For the quantification of GHGs sources and sinks, the measurements of GHGs are essential. Two methods are being used to measure GHG emission from soils namely soil chambers (closed chamber technique) and micro-meteorological technique (Figure 1). Till now the closed chamber techniques is the most popular and preferred method used for GHG measurement from the agricultural soils. In this, emissions of gases from soil are usually determined by measuring the short-term buildup emitted gas in a closed chamber placed over the soil surface. This restricts the volume of air exchange across the covered surface. Any net emission or uptake of gas from soil is measured as a change in its concentration. On the other hand the Micrometeorological method measures the vertical concentration gradients of the gas using eddies covariance [10]. Now a day the eddy covariance technique is being preferred over the close chamber due to higher precision and its ability to measure continuous flux over large agricultural area [11]. Eddy covariance based GHG flux tower gives the continuous measurement over larger area with detail information on short-term variation of flux, having high precision with high sampling rate and short response time. Whereas, the closed chambers measurements of greenhouse gas flux are short term measurements and are restricted to a limited area of measurement. The major demerit of eddy covariance flux tower over close chamber technique is its high cost (Table 1).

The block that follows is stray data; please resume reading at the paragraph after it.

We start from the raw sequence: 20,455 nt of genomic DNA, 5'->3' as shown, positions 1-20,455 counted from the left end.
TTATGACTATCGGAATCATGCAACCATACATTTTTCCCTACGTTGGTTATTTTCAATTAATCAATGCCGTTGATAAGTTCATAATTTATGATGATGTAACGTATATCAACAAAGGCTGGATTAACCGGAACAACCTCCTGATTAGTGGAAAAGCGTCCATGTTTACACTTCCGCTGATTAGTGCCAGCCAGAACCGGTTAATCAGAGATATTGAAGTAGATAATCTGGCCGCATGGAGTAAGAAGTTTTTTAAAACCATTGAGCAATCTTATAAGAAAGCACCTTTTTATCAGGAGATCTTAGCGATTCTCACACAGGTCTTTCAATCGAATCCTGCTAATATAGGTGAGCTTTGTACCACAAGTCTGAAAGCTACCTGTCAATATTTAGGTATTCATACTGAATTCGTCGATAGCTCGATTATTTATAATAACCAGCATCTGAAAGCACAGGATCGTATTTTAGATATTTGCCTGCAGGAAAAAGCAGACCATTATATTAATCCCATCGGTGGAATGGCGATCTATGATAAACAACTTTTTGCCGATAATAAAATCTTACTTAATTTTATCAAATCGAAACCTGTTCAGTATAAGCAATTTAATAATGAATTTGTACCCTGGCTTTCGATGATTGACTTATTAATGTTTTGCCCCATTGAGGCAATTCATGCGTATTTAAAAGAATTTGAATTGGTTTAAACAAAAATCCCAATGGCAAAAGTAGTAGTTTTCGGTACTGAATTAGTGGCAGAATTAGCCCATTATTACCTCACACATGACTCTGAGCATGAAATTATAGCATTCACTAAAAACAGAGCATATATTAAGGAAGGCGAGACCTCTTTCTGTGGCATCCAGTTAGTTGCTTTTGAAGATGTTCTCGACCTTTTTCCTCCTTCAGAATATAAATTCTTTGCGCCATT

Figure 1A: Close Chamber [Source: 12].

Figure 1B: Eddy Covariance technique [Source: 10].


Closed Chamber Techniques

Eddy Covariance Techniques

Scale of measurement



Area of measurement

<1 m2






Useful for measurement
of small flux

No or minimum

No or limited energy required

Can measure ecosystem
basis fluxes

Good for short duration
collection sampling periods

Useful for diurnal and
seasonal variations

Low manufacturing cost


Build up gases concentrations
in chamber

No or minimum

Alter the atmospheric Temp. and pressure which may inhibit the normal emission rate of soil

High initial cost and data
analysis is difficult

Labour costly

Required continuous
energy supply

High level of assumption
and correction

Dependence on